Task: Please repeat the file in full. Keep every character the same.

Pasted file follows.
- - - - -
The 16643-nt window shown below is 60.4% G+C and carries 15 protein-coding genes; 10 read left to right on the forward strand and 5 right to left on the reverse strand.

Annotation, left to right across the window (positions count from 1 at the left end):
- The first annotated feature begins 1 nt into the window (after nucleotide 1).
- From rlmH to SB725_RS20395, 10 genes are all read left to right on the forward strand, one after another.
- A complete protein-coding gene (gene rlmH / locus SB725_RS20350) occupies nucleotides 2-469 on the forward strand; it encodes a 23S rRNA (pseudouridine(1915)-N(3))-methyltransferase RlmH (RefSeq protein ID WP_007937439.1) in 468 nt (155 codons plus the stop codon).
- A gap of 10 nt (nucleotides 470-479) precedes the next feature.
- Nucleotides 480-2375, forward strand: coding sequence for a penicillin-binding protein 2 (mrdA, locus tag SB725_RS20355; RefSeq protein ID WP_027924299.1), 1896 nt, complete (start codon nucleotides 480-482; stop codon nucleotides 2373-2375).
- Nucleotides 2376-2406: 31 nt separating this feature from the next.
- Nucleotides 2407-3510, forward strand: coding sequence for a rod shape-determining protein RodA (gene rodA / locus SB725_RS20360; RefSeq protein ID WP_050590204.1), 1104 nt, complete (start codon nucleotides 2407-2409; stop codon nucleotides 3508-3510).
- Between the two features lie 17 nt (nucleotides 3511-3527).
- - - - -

The 16643-nt window shown below is 60.4% G+C and carries 15 protein-coding genes; 10 read left to right on the forward strand and 5 right to left on the reverse strand.

Annotation, left to right across the window (positions count from 1 at the left end):
- The first annotated feature begins 1 nt into the window (after nucleotide 1).
- From rlmH to SB725_RS20395, 10 genes are all read left to right on the forward strand, one after another.
- A complete protein-coding gene (gene rlmH / locus SB725_RS20350) occupies nucleotides 2-469 on the forward strand; it encodes a 23S rRNA (pseudouridine(1915)-N(3))-methyltransferase RlmH (RefSeq protein ID WP_007937439.1) in 468 nt (155 codons plus the stop codon).
- A gap of 10 nt (nucleotides 470-479) precedes the next feature.
- Nucleotides 480-2375, forward strand: coding sequence for a penicillin-binding protein 2 (mrdA, locus tag SB725_RS20355; RefSeq protein ID WP_027924299.1), 1896 nt, complete (start codon nucleotides 480-482; stop codon nucleotides 2373-2375).
- Nucleotides 2376-2406: 31 nt separating this feature from the next.
- Nucleotides 2407-3510, forward strand: coding sequence for a rod shape-determining protein RodA (gene rodA / locus SB725_RS20360; RefSeq protein ID WP_050590204.1), 1104 nt, complete (start codon nucleotides 2407-2409; stop codon nucleotides 3508-3510).
- Between the two features lie 17 nt (nucleotides 3511-3527).